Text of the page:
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ANMM MMAPSS support ‘Old Tom’

Adriane Reardon, Eden Killer Whale Museum reassembles skeleton of famous orca ‘Old Tom’ for new display, ABC South East NSW, 29 April 2024

A skeleton of a famous orca has been given a new look through a museum’s painstaking operation to spruce up the display.(Adriane Reardon).

“Old Tom” was a male orca that worked alongside whalers to hunt baleens in Eden on the NSW far south coast last century.

Its skeleton has long been on display at the Eden Killer Whale Museum, but after being in the same position for nearly four decades, Old Tom required a new look.

“Old Tom is on the move,” the museum’s collection manager Angela George said.

“We’re pulling him apart, relocating him and suspending him from the ceiling.”

a black and while photo of a whale next to a group of whalers
Old Tom became famous for working alongside whalers in Eden early last century. Supplied: Eden Killer Whale Museum.

The museum received grant funding from the Australia National Maritime Museum to undertake conservation work on Old Tom and change the display.

The museum normally only closes on Christmas Day, but was required to shut for a week in order to get the mammoth task done for its star attraction.

“It’s because Old Tom is such a precious part of the collection. We need to make sure he’s protected the whole way through the process,” Ms George said.

“He’s one of a kind.”

a skeleton of a whale
Old Tom used to be based on the ground floor of the museum, before being moved to the new display. ABC South East NSW: Adriane Reardon.

Gentle, careful work

A team of volunteers and experts was called in to help disassemble the orca from its still pose at ground level.

They put the skeleton back together only metres away, but this time hanging from the ceiling.

The team had six days to do the job, which was quite a challenge, especially for Melbourne-based conservator Frances Paterson.

“We’ve been inspecting each bone, looking for condition issues, damage, cracks and checking the stability of some of the old repairs,” she said.

“We have to proceed carefully and slowly because Old Tom is very fragile.”

A woman sticks a syringe into a bone
Conservators used a number of different methods to repair and clean Old Tom’s skeleton. ABC South East NSW: Adriane Reardon.

Ms Paterson said Old Tom was in relatively good shape, considering the bones were nearly 100 years old.

Conservators focused on carefully cleaning the pores of the bones using brushes and sponges, using paint to make some touch-ups to the skeleton’s appearance.

Tissue paper and syringes with injectables were also used to fill cracks.

A collection of bones on a table with charges and tags
Old Tom’s skeleton was pulled apart and, at certain points, rearranged before he was reassembled. ABC South East NSW: Adriane Reardon.

Ms Paterson admitted it was meticulous and time-consuming but important work.

“We’re looking at granular detail. We could spend endless hours addressing every kind of flaw,” she said.

“But really, the result here is about making Tom look well cared for and respecting his age and history.”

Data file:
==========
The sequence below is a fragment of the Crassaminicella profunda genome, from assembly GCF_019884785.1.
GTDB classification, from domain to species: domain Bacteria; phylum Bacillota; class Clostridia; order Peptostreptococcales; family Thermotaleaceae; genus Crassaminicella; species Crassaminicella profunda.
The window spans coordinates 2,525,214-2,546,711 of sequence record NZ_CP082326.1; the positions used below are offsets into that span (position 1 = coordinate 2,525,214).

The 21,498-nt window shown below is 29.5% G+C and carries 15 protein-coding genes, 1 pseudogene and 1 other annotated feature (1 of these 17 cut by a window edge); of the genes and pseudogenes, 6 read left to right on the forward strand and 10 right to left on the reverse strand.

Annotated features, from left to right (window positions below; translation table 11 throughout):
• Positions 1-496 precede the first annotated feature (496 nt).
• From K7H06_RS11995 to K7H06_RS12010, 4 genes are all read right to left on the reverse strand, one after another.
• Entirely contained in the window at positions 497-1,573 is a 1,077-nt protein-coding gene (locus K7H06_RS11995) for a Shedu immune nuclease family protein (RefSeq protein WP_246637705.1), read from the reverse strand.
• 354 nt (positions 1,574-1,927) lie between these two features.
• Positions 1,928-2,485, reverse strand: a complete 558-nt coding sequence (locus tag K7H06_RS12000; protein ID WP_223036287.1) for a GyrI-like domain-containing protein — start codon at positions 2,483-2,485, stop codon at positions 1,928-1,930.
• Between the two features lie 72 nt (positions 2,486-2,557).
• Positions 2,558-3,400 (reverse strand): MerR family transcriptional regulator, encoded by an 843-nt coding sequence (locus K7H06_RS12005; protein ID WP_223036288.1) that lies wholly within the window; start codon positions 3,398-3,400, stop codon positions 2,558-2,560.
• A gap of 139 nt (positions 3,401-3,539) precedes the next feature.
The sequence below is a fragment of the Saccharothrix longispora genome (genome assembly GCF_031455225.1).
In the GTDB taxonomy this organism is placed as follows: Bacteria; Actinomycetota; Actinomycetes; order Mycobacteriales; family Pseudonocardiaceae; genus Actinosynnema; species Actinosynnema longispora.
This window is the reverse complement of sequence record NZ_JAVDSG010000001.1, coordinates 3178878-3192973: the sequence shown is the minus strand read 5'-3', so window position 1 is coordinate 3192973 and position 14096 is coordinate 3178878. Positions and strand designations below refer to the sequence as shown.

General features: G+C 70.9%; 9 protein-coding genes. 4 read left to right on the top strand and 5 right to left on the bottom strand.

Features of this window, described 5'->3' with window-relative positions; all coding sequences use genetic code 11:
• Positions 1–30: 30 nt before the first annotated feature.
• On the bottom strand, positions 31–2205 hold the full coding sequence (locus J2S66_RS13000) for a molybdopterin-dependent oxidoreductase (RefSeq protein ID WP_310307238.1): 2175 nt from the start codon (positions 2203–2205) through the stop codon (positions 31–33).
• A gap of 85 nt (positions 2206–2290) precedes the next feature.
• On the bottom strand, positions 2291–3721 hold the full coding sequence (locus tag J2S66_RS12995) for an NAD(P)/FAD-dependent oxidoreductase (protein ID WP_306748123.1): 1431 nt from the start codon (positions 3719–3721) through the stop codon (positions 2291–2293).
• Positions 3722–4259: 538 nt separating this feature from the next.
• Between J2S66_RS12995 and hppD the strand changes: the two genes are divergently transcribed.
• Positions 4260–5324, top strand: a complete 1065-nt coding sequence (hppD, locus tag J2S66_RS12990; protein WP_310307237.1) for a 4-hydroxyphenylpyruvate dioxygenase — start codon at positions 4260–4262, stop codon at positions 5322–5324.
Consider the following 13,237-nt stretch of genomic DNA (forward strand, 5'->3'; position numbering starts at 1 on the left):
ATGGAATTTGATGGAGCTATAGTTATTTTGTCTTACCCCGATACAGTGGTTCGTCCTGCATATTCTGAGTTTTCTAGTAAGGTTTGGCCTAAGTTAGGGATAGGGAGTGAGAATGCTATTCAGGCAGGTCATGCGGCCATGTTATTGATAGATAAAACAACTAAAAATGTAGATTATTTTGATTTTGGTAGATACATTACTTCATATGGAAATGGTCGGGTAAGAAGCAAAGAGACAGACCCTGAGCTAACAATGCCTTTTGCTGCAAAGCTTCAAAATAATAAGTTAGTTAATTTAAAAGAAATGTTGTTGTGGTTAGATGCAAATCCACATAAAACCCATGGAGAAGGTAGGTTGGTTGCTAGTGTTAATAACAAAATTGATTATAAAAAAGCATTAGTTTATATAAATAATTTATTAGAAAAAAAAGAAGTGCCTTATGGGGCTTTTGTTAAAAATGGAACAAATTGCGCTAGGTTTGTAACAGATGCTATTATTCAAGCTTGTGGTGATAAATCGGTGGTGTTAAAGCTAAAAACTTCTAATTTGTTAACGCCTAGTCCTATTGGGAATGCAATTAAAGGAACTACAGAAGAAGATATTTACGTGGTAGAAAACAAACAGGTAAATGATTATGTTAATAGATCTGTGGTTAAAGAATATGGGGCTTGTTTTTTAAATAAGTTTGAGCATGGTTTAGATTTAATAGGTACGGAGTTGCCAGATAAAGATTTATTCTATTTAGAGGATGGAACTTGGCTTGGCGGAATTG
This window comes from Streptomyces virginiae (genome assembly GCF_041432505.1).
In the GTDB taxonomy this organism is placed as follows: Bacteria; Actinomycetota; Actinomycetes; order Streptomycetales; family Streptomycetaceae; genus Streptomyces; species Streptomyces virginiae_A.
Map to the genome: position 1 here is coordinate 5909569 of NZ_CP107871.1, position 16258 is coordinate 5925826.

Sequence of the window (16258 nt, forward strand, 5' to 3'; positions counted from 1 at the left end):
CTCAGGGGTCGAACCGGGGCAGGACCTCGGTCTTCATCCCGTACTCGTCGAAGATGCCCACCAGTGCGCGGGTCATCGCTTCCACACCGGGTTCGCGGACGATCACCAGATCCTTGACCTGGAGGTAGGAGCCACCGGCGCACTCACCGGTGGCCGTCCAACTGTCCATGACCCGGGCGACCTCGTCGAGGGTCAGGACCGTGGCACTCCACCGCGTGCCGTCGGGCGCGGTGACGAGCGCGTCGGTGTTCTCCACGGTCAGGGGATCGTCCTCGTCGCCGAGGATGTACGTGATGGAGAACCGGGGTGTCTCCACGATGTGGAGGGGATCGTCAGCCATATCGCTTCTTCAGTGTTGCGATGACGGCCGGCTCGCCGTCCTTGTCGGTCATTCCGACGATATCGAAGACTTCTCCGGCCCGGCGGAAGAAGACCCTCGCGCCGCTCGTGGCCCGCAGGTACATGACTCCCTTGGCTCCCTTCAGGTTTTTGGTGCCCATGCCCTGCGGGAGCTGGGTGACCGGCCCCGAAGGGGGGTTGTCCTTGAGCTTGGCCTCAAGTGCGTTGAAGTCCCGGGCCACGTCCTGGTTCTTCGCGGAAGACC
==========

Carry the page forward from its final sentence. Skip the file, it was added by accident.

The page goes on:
A woman smiles at her colleague while holding a large whale bone
Frances Paterson travelled from Melbourne to help with the Old Tom project. ABC South East NSW: Adriane Reardon.

Thumbs up

A huge reason behind the decision to move Old Tom to a new location within the museum was to make corrections to the display and position the skeleton in a more realistic pose.

Old Tom is made up of 250 bones, and some of them were in the wrong position in the previous display.

Pulling the skeleton apart allowed museum preparator Dean Smith to fix that.

“There were a lot of things wrong,” he said.

“He was very straight, so there was no anatomical swimming pose and the hyoids were mounted in the wrong way.

“The flippers were around the wrong way … there were only four finger bones laid out.”

A man smiles up at a colleague whilst next to a whale's ribcage
Dean Smith has overseen the move from start to finish. ABC South East NSW: Adriane Reardon.

Old Tom, being a mammal, is meant to have five fingers, so Mr Smith’s work now means the orca has thumbs.

The ribcage was also expanded to more accurately reflect its frame, and copper wiring, which can corrode or fail when a display is suspended in the air, was replaced with new wires encased with silicone tubing.

Mr Smith said rearticulating the skeleton would help it appear more natural to visitors.

“Having Old Tom in a very straight pose across a mezzanine just wasn’t going to cut the mustard,” he said.

“You can now walk into this exhibition space and see Old Tom swimming at you.”

Leaving a legacy

Old Tom has had a huge influence on Eden’s identity and the locals within the town.

Dozens of volunteers gave up their time to help with the move and have been credited with contributing to its overall success.

Eden local John Mathieson said he was happy to help with such an iconic project.

“You don’t do this every day of your life,” he said.

“It is unique, it’s a big part of the town and this skeleton is known all over the world.”

a man smiles into the camera at the tail end of a whale skeleton
John Mathieson says he was proud to help move Old Tom. ABC South East NSW: Adriane Reardon.

But mostly, Mr Mathieson is proud to have been involved in a project that will be visible for generations to come.

“I’ve got grandkids and they will love to have a look at this and say, ‘Wow, look what Poppy did!'” he said.